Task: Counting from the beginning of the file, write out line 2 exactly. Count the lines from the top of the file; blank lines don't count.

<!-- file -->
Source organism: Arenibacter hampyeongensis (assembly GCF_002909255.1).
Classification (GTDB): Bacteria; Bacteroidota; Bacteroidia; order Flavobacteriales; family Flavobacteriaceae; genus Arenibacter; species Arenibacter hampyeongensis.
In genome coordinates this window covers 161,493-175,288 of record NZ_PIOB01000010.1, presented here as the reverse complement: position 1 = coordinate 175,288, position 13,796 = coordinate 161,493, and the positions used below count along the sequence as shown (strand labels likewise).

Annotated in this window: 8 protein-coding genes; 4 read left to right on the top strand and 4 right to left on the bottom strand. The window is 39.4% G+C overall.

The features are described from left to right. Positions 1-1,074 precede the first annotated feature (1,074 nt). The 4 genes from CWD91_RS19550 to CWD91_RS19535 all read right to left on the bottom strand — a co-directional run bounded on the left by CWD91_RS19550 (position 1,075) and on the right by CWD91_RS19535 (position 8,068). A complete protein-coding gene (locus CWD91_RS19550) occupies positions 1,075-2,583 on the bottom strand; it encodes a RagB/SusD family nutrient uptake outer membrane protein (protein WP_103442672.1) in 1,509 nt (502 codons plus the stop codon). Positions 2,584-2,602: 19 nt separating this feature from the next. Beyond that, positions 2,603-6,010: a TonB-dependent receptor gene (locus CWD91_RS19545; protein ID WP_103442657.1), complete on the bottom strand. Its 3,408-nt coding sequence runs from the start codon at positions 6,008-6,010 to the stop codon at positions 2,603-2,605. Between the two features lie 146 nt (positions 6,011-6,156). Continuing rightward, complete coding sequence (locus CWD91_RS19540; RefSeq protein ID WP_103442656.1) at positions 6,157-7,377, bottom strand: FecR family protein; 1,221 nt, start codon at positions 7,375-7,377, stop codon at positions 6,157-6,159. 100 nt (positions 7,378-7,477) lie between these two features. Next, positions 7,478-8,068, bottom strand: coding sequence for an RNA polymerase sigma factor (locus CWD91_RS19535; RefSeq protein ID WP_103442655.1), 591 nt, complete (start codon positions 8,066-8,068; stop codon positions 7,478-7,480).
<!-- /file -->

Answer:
Classification (GTDB): Bacteria; Bacteroidota; Bacteroidia; order Flavobacteriales; family Flavobacteriaceae; genus Arenibacter; species Arenibacter hampyeongensis.